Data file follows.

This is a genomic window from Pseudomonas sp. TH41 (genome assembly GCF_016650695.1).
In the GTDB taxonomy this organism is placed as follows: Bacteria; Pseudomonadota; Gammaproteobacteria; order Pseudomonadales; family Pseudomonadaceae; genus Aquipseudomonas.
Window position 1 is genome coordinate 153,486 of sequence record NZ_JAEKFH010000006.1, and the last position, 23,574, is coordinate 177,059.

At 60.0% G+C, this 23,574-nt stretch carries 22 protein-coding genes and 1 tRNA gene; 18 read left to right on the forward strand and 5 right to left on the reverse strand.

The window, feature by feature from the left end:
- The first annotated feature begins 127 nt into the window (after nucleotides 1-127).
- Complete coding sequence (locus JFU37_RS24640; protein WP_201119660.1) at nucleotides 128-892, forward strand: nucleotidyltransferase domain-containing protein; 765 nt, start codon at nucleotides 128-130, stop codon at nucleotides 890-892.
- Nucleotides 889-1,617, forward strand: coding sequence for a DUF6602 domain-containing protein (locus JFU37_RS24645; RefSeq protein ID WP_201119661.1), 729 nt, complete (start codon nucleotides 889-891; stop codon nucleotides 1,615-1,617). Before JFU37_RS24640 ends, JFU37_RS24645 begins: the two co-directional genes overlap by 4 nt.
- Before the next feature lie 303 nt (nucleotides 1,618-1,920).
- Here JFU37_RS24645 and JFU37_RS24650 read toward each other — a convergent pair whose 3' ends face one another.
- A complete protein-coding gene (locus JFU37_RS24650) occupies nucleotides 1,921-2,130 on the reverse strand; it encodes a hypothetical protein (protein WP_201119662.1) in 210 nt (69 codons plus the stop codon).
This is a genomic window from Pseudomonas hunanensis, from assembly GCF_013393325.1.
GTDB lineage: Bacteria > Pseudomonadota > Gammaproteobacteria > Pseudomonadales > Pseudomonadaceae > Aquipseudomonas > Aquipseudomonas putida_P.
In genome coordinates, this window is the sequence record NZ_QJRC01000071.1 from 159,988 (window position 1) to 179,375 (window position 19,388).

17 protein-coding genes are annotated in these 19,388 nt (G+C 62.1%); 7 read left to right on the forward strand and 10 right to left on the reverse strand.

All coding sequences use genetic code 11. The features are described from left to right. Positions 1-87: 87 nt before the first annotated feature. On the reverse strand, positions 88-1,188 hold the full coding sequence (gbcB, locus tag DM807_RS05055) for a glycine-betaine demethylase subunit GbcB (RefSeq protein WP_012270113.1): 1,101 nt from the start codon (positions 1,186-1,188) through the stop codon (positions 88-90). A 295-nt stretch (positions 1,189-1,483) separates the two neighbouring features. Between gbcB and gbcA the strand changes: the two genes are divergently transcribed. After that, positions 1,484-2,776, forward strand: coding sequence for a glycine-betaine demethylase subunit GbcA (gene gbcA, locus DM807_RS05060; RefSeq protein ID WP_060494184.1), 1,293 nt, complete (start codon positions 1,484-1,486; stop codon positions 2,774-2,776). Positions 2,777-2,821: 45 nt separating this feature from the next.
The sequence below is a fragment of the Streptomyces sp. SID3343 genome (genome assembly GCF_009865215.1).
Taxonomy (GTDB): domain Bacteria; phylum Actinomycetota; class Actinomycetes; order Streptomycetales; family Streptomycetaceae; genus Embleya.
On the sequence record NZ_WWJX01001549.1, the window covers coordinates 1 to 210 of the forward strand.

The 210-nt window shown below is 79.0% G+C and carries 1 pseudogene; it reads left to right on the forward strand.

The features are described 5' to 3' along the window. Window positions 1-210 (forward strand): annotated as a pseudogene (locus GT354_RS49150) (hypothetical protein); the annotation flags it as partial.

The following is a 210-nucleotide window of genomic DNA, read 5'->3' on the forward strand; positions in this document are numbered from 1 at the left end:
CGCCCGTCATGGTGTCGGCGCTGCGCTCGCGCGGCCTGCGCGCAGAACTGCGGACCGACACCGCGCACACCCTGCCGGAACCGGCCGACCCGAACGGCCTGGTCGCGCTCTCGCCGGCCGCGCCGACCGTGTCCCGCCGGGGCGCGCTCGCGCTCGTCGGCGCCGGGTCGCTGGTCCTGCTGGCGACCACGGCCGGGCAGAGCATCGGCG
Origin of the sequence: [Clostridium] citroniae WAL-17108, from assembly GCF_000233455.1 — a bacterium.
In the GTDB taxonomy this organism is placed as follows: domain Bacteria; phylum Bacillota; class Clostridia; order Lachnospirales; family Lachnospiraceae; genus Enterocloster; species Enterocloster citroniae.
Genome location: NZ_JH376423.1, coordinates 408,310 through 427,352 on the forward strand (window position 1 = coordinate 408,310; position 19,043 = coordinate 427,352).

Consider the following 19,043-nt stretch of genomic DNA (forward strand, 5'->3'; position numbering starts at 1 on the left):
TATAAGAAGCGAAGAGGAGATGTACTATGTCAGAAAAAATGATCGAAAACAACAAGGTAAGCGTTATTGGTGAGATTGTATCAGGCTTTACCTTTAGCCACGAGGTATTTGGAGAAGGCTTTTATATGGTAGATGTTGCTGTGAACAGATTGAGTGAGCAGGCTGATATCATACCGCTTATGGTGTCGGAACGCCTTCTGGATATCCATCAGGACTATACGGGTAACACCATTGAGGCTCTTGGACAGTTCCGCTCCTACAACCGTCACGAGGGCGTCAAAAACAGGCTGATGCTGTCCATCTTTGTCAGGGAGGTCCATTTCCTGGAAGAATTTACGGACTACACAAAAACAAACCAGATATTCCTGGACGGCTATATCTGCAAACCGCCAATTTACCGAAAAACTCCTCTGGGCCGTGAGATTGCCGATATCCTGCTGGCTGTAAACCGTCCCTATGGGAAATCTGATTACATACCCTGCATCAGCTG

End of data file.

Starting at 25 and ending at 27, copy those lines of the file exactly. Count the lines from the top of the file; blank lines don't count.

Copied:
In the GTDB taxonomy this organism is placed as follows: domain Bacteria; phylum Bacillota; class Clostridia; order Lachnospirales; family Lachnospiraceae; genus Enterocloster; species Enterocloster citroniae.
Genome location: NZ_JH376423.1, coordinates 408,310 through 427,352 on the forward strand (window position 1 = coordinate 408,310; position 19,043 = coordinate 427,352).

Consider the following 19,043-nt stretch of genomic DNA (forward strand, 5'->3'; position numbering starts at 1 on the left):